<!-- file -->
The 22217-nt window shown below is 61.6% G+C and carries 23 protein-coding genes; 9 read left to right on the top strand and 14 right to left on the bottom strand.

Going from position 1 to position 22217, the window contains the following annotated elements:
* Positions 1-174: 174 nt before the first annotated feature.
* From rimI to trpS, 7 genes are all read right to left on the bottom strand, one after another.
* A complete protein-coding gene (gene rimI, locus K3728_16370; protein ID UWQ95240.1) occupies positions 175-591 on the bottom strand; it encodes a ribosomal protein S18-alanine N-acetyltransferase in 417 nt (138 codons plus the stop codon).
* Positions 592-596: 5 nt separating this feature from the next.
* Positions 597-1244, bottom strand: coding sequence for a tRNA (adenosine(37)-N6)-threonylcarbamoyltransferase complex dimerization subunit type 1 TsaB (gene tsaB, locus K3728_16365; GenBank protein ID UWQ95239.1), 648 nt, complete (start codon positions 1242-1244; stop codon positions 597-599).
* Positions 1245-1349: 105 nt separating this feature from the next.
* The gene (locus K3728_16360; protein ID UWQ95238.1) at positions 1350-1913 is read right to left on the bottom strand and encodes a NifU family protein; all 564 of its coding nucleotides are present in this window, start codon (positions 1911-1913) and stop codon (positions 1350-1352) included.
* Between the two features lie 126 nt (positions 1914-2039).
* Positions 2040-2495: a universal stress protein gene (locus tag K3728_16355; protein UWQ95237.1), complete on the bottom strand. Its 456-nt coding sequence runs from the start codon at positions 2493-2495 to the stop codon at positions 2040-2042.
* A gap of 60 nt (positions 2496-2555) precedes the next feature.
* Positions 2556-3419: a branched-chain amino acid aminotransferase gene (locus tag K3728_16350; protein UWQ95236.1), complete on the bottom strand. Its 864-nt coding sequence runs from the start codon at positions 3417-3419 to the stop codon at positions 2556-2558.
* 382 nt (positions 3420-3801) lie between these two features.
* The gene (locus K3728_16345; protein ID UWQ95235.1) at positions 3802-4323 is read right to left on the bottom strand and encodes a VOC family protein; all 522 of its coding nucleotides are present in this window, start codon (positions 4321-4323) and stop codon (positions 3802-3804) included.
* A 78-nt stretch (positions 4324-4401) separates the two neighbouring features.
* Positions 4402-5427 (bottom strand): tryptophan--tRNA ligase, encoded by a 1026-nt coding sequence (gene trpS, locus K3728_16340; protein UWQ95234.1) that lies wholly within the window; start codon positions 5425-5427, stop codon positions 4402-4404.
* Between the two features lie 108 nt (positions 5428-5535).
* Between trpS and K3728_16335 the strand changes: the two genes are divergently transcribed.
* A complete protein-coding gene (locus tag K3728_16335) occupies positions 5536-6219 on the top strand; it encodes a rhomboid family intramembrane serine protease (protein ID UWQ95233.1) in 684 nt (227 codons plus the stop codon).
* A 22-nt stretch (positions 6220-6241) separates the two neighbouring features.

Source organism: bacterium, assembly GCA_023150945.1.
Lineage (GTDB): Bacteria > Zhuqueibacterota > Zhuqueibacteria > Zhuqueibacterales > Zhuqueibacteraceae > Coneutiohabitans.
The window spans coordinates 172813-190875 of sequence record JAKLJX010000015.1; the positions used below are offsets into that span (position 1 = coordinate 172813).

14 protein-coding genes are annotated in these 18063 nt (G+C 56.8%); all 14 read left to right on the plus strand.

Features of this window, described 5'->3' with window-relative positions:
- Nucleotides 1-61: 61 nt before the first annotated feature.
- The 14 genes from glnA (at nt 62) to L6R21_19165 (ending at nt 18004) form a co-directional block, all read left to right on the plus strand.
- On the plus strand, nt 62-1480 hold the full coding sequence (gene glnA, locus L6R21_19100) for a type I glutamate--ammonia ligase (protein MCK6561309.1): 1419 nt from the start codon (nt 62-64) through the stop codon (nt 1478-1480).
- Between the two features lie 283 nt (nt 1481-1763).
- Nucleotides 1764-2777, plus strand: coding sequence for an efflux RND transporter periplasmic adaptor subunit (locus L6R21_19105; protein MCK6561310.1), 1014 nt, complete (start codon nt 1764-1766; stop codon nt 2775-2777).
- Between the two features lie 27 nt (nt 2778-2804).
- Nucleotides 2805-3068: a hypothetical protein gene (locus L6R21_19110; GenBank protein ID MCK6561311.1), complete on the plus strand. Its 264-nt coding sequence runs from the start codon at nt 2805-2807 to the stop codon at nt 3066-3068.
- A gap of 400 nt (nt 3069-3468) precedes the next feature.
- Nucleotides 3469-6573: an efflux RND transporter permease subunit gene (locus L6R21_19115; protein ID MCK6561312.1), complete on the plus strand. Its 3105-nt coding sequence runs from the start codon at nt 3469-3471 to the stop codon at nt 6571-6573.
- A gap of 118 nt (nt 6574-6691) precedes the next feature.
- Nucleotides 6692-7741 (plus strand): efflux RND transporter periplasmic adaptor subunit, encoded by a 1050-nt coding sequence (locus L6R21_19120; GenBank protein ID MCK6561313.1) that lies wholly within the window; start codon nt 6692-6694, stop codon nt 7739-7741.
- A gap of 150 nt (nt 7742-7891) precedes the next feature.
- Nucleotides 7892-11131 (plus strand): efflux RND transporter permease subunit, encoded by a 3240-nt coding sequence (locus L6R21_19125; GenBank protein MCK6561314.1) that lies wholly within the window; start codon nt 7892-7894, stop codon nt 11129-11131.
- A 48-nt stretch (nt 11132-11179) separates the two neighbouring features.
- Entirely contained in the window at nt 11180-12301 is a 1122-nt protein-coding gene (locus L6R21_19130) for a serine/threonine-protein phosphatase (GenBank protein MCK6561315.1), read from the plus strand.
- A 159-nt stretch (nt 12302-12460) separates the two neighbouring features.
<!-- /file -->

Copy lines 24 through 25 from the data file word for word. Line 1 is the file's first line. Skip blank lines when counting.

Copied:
The window spans coordinates 172813-190875 of sequence record JAKLJX010000015.1; the positions used below are offsets into that span (position 1 = coordinate 172813).

14 protein-coding genes are annotated in these 18063 nt (G+C 56.8%); all 14 read left to right on the plus strand.